Q Like many women, I’m pear-shaped: bigger on the bottom, smaller on the top. Even worse, when I lose a few pounds, the weight disappears from my chest and arms, not my thighs or buttocks. Since I don’t have much ‘up top’ to begin with, this seems like a cruel joke. What’s going on?
A Just about any woman who has ever tried to lose weight shares your frustration. And if you want to assign blame, look no further than your hormones.
Hormones influence your amount of body fat and its regional distribution. When a girl reaches puberty, oestrogen encourages body fat to accumulate in the gluteal-femoral region (hips and thighs). It’s thought that fat stored in this area protected a pregnant woman (and her foetus) against starvation in prehistoric times.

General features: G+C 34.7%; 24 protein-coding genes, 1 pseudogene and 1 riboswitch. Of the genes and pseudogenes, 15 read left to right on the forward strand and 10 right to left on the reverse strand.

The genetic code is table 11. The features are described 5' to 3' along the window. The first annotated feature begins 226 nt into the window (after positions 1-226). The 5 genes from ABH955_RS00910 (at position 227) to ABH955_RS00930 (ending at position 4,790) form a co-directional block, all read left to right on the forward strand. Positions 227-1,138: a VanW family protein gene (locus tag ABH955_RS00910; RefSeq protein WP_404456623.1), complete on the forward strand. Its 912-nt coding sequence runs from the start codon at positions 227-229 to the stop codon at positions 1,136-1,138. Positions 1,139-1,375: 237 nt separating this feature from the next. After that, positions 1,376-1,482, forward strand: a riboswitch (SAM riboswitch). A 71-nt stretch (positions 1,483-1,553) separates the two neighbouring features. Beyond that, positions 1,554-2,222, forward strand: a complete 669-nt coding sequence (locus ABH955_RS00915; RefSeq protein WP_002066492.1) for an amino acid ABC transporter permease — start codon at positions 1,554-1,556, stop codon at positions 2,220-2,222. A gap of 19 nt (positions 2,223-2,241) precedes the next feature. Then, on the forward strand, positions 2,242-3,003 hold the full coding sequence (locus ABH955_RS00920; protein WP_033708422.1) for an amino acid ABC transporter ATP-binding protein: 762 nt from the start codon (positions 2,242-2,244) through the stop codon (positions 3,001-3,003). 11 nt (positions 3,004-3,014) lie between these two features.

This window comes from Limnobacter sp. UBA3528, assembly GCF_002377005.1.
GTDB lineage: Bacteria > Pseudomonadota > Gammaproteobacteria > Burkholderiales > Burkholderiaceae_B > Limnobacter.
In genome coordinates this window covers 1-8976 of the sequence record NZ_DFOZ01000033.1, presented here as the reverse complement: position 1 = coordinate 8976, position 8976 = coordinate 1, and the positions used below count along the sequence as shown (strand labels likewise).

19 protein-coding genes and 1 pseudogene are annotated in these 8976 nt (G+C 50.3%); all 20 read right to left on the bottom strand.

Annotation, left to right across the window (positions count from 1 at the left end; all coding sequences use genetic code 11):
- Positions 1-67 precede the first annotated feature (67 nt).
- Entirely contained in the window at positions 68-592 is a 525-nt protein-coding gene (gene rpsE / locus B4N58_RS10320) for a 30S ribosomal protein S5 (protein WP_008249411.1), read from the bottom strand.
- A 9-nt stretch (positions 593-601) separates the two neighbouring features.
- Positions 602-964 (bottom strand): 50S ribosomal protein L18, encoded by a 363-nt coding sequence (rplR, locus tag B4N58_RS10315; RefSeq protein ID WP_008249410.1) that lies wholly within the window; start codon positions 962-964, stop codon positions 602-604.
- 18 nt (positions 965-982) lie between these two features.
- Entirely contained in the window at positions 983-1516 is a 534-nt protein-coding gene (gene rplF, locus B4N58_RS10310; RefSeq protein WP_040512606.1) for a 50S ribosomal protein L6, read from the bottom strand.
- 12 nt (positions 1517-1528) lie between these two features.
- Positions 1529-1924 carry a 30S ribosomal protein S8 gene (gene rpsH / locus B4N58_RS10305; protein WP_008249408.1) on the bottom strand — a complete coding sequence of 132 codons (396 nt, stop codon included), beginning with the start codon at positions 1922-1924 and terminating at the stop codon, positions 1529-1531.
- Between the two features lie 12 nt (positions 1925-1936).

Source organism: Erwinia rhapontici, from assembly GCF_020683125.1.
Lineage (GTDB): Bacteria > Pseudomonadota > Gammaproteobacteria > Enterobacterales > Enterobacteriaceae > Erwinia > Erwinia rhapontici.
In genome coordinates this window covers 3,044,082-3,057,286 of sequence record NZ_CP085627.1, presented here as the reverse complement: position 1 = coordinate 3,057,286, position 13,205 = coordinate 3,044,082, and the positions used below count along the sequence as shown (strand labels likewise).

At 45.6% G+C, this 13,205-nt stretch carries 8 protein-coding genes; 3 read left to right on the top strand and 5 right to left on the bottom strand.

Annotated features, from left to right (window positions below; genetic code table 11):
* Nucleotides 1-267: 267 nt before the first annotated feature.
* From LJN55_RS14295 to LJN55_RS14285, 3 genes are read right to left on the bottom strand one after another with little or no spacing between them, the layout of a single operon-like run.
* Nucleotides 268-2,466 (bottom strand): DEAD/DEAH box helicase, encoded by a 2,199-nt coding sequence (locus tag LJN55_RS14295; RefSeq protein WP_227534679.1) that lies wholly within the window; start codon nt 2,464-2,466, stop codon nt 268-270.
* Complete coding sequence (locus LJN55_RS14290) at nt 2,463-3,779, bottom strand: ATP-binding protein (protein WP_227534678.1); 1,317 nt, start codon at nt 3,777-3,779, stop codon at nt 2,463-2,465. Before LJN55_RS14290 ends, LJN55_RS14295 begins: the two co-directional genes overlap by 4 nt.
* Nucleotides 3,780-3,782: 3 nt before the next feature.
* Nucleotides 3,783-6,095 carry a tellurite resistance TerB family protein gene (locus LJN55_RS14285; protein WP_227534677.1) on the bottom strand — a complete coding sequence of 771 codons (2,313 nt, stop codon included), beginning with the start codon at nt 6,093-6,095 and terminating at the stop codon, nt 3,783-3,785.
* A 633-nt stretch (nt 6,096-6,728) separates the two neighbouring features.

The fat stored in a woman’s hips and thighs is also more resistant to breakdown than the fat stored elsewhere, thanks to oestrogen and catecholamines (‘fight-or-flight’ hormones). It is therefore common for the hip and thigh region to be the first place a woman gains weight and the last place she loses it.
We can’t change the fact that our hormones influence our body shape, but we can use the information to tailor our goals:
Knowing that we’re apt to be slightly larger on the bottom, it’s unrealistic to hold ourselves to the idealised 36-26-36 standard that dictates identical top and bottom measurements. Focus on realistic weight-loss and body-image goals.
Keep on running
Running is one of the most efficient fat-burning exercises you can do, so keep at it.
Pump up top
Upper-body resistance training can help you define and accentuate the muscles in your shoulders, arms and chest to give you a toned and balanced look.
—Jana Klauer, weight-reduction and nutrition expert